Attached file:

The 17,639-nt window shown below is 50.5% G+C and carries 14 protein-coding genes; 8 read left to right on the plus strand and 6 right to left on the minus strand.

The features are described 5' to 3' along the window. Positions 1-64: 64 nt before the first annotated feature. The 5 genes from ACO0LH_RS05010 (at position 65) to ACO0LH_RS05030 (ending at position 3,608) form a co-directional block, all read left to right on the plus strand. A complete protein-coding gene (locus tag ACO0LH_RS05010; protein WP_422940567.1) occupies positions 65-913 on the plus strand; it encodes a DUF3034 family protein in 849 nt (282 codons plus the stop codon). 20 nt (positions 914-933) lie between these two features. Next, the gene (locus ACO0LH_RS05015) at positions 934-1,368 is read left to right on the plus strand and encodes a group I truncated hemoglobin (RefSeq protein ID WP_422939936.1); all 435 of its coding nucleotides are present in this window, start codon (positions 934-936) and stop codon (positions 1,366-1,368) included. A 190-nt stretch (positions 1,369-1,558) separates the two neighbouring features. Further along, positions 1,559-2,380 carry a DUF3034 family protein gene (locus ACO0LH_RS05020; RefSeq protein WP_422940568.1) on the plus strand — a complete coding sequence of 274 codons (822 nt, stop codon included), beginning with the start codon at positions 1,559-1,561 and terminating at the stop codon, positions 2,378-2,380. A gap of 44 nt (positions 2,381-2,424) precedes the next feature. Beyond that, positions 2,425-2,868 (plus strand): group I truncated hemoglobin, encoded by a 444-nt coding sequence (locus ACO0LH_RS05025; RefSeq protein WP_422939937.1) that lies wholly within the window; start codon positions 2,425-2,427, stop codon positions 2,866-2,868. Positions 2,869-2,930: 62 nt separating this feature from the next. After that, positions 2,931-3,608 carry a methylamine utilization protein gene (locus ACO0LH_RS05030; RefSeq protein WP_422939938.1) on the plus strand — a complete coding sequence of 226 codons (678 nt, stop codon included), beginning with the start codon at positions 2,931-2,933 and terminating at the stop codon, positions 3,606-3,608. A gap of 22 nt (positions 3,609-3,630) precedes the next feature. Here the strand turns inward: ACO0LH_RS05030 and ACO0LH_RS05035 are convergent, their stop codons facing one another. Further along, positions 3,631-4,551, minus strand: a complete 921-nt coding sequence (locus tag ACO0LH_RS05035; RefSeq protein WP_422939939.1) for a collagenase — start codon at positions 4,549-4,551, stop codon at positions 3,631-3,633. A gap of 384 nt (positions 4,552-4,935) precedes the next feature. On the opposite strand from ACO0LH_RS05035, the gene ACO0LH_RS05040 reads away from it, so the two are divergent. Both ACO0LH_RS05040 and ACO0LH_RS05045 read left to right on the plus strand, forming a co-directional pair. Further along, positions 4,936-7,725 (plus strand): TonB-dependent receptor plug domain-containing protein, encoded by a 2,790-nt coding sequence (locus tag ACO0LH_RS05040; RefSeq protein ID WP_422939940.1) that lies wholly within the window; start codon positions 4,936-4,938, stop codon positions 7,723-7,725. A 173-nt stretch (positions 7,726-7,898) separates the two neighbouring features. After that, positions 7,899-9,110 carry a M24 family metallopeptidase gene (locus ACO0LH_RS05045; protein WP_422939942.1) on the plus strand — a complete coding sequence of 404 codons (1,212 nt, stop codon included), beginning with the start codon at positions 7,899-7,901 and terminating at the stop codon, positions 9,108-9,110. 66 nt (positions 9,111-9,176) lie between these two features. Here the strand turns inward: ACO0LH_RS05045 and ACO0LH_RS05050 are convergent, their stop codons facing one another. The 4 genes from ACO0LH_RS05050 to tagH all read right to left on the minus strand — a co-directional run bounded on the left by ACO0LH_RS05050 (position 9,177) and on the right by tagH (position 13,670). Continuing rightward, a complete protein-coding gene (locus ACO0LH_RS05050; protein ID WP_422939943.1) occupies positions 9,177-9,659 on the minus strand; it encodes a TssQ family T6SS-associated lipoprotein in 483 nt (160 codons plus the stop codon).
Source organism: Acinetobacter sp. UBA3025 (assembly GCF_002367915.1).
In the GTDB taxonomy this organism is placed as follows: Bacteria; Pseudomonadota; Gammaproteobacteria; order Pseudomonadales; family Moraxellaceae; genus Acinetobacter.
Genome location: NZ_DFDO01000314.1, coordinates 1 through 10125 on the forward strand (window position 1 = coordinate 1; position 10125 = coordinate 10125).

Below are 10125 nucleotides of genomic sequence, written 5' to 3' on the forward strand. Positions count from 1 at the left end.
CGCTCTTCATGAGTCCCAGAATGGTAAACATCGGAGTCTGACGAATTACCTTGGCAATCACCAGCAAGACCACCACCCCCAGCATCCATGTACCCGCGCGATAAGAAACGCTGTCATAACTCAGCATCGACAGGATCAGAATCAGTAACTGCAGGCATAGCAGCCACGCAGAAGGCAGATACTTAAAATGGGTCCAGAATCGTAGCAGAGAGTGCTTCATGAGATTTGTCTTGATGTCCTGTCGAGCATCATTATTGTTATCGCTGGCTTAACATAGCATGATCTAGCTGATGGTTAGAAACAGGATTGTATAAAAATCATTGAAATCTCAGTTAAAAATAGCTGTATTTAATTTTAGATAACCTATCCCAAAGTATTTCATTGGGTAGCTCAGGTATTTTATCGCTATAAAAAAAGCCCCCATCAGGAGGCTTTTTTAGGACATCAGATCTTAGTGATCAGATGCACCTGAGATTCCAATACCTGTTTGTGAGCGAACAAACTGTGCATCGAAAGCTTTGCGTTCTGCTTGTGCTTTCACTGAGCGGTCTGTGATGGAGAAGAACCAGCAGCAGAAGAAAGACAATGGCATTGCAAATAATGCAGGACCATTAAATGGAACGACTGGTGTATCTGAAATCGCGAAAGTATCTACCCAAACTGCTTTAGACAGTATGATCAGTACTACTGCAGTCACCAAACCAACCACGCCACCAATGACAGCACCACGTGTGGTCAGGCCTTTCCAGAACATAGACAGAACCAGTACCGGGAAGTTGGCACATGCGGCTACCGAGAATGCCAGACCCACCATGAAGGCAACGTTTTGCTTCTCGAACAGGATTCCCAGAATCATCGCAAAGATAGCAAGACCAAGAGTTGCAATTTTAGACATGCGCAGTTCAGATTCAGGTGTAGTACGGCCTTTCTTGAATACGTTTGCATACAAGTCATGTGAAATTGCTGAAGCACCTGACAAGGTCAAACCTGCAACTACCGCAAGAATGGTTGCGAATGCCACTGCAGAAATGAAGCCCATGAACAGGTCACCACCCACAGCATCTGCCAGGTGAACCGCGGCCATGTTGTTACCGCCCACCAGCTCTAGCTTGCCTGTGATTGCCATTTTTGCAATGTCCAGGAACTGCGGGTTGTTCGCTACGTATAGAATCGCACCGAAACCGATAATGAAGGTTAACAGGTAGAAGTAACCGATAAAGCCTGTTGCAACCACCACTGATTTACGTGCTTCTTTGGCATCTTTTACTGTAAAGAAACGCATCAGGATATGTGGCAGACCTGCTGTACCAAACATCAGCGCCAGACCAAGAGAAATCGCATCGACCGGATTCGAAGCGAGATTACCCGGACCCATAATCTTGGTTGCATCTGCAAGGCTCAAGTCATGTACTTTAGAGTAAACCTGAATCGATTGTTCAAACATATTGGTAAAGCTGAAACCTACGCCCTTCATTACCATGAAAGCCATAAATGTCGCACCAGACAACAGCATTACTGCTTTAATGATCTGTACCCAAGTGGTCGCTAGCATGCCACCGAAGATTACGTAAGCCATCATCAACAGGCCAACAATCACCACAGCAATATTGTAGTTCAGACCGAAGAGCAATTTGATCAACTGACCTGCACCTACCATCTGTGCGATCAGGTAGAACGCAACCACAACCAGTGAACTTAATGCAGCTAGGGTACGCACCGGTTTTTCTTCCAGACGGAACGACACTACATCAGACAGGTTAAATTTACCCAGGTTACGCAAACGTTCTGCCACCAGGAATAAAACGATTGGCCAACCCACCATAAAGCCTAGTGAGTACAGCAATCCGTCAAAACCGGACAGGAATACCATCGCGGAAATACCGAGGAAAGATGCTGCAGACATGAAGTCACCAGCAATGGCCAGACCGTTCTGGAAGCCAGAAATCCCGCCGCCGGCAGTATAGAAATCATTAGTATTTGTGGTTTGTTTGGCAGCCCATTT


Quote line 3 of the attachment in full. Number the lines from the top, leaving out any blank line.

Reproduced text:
Source organism: Acinetobacter sp. UBA3025 (assembly GCF_002367915.1).